Making Friends: Introducing Dogs

For social dogs, making a new doggie friend can be easy and fun. For more cautious dogs, the right introduction may mean the difference between friends and foes. Taking the time to make a good first impression can get the dogs on the path to a great relationship.

Should You Introduce Them?

Before starting an introduction between two unfamiliar dogs, think about whether that meeting is likely to go well and if it’s necessary. Many dogs have a hard time meeting other dogs when on leash because the leash gets in the way of their normal behavior and makes them feel trapped. If this is the case for your dog, don’t force them to have uncomfortable or negative greetings on the street. They will be happier without them. For your dog’s sake, learn to say “no” when other people approach you with their dog. 

Meeting a dog that your dog will interact with in the future is different, of course. If you are hoping to bring a new dog into your home or would like your dog to be comfortable with a friend’s or family member’s dog, you should take the time to do a slow introduction that allows the dogs to meet more naturally and comfortably.

Two small chihuahuas on harnesses amongst some greenery.
Photo Credit: JenniGut/

First Impressions

The first meeting between two dogs can set the tone for their future relationship. If one of the dogs has a history of trouble meeting new dogs, find a trainer to help you right from the start. 

  • Choose a neutral space where neither dog is too overwhelmed by the environment. Outdoor spaces are usually best.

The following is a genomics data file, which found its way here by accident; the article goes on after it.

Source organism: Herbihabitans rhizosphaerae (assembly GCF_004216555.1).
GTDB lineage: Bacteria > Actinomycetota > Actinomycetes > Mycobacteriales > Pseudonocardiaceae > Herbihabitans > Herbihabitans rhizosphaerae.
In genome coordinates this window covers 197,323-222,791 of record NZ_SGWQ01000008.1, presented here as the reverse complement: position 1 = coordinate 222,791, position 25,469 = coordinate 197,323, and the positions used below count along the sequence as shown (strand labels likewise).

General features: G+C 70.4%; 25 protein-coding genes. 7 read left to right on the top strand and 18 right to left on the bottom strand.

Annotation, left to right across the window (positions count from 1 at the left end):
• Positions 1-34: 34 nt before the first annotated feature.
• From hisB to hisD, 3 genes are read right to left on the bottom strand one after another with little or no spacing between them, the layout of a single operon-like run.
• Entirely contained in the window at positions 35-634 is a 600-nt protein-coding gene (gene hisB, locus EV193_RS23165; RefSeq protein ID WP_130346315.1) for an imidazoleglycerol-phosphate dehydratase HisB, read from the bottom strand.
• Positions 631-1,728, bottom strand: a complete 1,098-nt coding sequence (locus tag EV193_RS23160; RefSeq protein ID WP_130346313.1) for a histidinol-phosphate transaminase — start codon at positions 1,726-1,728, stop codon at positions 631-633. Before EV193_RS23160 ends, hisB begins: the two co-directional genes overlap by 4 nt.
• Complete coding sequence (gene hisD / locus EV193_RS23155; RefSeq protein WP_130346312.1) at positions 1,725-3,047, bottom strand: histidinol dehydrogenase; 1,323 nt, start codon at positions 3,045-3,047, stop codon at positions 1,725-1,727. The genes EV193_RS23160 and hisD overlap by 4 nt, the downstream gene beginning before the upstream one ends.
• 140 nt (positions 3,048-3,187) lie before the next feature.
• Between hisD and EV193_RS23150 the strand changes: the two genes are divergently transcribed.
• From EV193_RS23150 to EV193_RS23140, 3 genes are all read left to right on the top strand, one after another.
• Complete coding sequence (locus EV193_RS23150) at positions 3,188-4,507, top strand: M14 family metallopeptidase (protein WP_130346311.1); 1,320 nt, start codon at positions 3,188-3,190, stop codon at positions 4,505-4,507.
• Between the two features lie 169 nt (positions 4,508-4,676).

• Each dog should be on a leash held by a calm, confident adult. Remove any training collars that may cause discomfort or pain during the meeting or get caught if the dogs start playing. 
  • Walk together in the same direction with enough distance between the dogs that they notice each other but aren’t too focused. Continue walking in parallel while slowly decreasing the distance between the dogs.
  • As long as both dogs are relaxed, let them approach and sniff. Try to keep the leashes loose.
  • Let the dogs sniff each other briefly, then encourage them to take a break by calling them away (try not to just drag them away). If they are calm, they can return to sniff each other again. 
  • Keep walking until the dogs are relaxed enough to explore the environment together.

Understanding How It’s Going

While the dogs are checking each other out, you will be watching to see if things are going well or if there are red flags. Most people can identify fights and major problems; here are a few others things that can help separate the good from the bad:

Going Well:

  • Both dogs are quiet with loose, relaxed bodies.
  • Taking breaks from sniffing one another, without your prompting. 
  • Sniffing and investigating the environment together.
  • Playing with play bows (lowered front legs), quick starts and stops, and/or light mouthing.